Search Our Blog

Major SEC Enforcement Action Shows The Twists And Turns In Challenging The Use Of Administrative Proceedings

By Dennis A. Stubblefield, Esq. and Jeffrey T. Petersen, Esq.  of Shustak Reynolds & Partners, P.C. posted on Thursday, June 25, 2015.

Dennis A. Stubblefield

Dennis A. Stubblefield


In the past two months, an SEC administrative proceeding against a well-known financial figure in New York has demonstrated the legal twists and turns that have come into play with the SEC’s increased use of the administrative forum to enforce securities laws, as well as the interplay between the multiple challenges to this forum presently before the federal courts.

 The New York Post reported in early April (link below) that the purported “diva of distressed debt”, Lynn Tilton, had become one of the latest SEC respondents to challenge the Commission’s use of Administrative Proceedings in its enforcement activities.

 The SEC charged Tilton and her private-equity firm Patriarch Partners of defrauding investors by hiding the poor performance of its investments, helping the firm rake in nearly $200 million in undeserved fees. Tilton and others then filed suit challenging the SEC’s use of an Administrative Proceeding as unconstitutional.

Although this challenge, and its brethren, initially looked like long shots given applicable law, Tilton’s lawyers have seized upon a recent favorable ruling by a Georgia federal court in Hill v. SEC June 19, 2015 blog post for Hill case to argue that the administrative proceeding should be halted because the SEC’s Administrative Law Judge was not properly appointed. Count on this argument being advanced in all similar cases immediately, if not sooner. See, e.g. June 25, 2015 blog post on Duka case.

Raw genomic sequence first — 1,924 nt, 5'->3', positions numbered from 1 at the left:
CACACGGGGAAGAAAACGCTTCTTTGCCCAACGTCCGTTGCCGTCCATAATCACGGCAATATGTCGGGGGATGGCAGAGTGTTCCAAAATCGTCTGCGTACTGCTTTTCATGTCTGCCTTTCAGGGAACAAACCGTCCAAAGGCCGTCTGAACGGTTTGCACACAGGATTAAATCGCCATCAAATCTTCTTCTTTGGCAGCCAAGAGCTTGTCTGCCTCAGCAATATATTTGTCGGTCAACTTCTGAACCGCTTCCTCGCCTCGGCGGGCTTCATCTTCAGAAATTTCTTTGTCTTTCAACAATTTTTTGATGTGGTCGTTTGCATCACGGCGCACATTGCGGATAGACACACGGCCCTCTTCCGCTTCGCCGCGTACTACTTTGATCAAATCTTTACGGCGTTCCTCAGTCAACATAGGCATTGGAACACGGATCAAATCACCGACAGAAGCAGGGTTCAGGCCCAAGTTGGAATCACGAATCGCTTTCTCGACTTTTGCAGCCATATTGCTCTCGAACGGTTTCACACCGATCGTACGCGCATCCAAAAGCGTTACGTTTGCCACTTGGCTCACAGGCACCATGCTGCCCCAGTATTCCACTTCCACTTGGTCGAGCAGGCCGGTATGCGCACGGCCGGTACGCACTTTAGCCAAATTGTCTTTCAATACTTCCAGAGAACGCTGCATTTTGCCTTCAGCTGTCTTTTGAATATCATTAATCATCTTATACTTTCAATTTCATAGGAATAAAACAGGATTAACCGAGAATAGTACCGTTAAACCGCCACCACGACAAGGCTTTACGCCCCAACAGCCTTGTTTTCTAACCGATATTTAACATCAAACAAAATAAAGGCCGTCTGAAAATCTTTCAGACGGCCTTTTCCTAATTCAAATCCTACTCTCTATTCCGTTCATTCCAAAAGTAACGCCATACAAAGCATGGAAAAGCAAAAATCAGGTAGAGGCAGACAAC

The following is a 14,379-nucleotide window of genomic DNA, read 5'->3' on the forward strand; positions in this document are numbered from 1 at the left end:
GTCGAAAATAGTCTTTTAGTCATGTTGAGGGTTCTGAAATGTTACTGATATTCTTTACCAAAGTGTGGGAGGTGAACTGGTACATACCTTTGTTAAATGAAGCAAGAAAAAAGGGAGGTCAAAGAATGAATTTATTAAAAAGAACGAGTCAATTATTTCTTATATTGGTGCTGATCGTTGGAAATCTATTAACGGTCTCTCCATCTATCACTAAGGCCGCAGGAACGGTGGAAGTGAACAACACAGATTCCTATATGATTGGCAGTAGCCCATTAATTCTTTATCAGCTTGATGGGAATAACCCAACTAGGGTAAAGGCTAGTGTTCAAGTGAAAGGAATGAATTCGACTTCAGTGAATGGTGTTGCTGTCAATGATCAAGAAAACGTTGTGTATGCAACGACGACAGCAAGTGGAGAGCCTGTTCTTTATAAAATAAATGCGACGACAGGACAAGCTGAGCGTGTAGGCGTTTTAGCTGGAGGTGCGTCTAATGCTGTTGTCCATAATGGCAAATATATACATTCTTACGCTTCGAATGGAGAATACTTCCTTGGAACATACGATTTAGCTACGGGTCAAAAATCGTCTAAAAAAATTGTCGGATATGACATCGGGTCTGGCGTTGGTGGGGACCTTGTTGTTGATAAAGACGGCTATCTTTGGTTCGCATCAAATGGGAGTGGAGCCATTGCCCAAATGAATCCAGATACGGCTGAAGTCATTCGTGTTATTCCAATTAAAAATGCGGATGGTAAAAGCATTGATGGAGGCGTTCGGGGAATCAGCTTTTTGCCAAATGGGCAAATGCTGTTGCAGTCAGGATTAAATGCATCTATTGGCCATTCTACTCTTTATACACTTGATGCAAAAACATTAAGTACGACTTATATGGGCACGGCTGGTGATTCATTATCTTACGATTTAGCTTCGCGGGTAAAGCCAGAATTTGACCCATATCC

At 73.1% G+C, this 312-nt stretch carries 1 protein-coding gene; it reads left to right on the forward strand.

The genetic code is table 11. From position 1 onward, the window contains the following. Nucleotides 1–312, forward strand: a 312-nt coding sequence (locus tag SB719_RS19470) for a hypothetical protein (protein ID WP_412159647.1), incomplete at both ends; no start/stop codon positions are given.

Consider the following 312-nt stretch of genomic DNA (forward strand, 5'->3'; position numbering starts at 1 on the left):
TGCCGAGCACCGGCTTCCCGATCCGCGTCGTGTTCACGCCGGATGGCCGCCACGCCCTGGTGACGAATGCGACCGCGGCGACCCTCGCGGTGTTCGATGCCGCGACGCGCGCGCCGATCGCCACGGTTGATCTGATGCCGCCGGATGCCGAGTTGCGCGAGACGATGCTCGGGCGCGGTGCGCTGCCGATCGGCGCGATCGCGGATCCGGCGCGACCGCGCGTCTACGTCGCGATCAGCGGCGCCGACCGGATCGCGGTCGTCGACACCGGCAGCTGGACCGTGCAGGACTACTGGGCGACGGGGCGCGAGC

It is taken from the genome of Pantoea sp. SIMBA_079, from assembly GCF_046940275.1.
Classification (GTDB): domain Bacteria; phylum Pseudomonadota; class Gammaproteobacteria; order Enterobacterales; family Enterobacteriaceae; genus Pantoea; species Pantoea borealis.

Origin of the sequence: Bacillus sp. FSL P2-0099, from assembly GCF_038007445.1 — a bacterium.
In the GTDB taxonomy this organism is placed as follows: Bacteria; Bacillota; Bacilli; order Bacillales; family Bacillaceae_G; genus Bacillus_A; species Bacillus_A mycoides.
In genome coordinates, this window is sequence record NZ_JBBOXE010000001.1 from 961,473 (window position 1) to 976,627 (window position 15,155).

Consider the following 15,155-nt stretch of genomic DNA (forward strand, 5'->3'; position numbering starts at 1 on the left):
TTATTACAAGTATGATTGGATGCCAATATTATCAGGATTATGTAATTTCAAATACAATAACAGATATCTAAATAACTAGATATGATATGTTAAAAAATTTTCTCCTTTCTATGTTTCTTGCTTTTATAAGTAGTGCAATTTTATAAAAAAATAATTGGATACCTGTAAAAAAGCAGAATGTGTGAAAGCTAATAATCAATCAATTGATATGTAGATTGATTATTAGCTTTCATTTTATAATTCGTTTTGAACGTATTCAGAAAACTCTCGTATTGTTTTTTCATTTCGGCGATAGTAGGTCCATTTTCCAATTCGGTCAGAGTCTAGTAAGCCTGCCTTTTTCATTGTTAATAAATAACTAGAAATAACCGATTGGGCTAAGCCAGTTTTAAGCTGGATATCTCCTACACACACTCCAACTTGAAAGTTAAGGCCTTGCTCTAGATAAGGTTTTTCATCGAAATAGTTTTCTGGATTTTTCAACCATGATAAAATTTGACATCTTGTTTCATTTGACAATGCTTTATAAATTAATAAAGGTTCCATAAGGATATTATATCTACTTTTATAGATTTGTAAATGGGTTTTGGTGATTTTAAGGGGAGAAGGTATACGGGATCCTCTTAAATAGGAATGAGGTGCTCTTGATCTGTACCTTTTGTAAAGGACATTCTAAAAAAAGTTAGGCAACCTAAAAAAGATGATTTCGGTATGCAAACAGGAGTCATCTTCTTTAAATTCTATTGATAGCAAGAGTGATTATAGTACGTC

Whatever challenges may come, though, as we have written in these pages Nov 7, Feb 12 and Mar 13 blog posts, the SEC is clearly moving in the direction of bringing cases in its home court. Over the next few years, challenges such as this one will help to generate a new jurisprudence which will serve to revisit age-old assumptions behind the Administrative Procedure Act. Until clarity on the SEC’s use of Administrative Proceedings is provided, however, respondents can expect to face the furious pace and limited discovery rights these proceedings entail.

Dennis A. Stubblefield and Jeffrey T. Petersen, Esq. Shustak Reynolds & Partners, P.C.  Shustak Reynolds & Partners, with offices in California and New York, focuses on financial services law and represents broker dealers, investment advisers, registered representatives and high net worth investors.  Dennis can be reached in Irvine at 949.451.6800and Jeff can be reached in San Diego at 619.696.9500.  Contact our firm today for a confidential analysis of your situation. 

Share This Article linkedin